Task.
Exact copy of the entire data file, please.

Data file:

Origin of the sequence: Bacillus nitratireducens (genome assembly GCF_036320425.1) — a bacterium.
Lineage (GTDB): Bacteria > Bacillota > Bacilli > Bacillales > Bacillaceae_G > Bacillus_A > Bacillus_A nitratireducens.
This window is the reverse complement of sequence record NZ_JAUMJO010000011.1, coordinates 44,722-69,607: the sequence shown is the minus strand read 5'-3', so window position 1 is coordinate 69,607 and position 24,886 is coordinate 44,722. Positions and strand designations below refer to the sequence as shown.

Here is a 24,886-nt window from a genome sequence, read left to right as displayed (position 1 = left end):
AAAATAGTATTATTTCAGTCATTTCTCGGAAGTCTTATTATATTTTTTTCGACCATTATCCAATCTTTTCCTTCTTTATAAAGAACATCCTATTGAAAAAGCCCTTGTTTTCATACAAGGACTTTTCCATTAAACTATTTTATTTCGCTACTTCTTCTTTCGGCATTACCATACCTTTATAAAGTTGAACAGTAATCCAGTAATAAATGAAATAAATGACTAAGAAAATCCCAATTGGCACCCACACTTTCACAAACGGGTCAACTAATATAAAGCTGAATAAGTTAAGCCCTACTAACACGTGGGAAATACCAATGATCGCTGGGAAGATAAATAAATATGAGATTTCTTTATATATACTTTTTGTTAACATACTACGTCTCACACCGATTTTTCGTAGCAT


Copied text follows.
Origin of the sequence: Bacillus nitratireducens (genome assembly GCF_036320425.1) — a bacterium.
Lineage (GTDB): Bacteria > Bacillota > Bacilli > Bacillales > Bacillaceae_G > Bacillus_A > Bacillus_A nitratireducens.
This window is the reverse complement of sequence record NZ_JAUMJO010000011.1, coordinates 44,722-69,607: the sequence shown is the minus strand read 5'-3', so window position 1 is coordinate 69,607 and position 24,886 is coordinate 44,722. Positions and strand designations below refer to the sequence as shown.

Here is a 24,886-nt window from a genome sequence, read left to right as displayed (position 1 = left end):
AAAATAGTATTATTTCAGTCATTTCTCGGAAGTCTTATTATATTTTTTTCGACCATTATCCAATCTTTTCCTTCTTTATAAAGAACATCCTATTGAAAAAGCCCTTGTTTTCATACAAGGACTTTTCCATTAAACTATTTTATTTCGCTACTTCTTCTTTCGGCATTACCATACCTTTATAAAGTTGAACAGTAATCCAGTAATAAATGAAATAAATGACTAAGAAAATCCCAATTGGCACCCACACTTTCACAAACGGGTCAACTAATATAAAGCTGAATAAGTTAAGCCCTACTAACACGTGGGAAATACCAATGATCGCTGGGAAGATAAATAAATATGAGATTTCTTTATATATACTTTTTGTTAACATACTACGTCTCACACCGATTTTTCGTAGCAT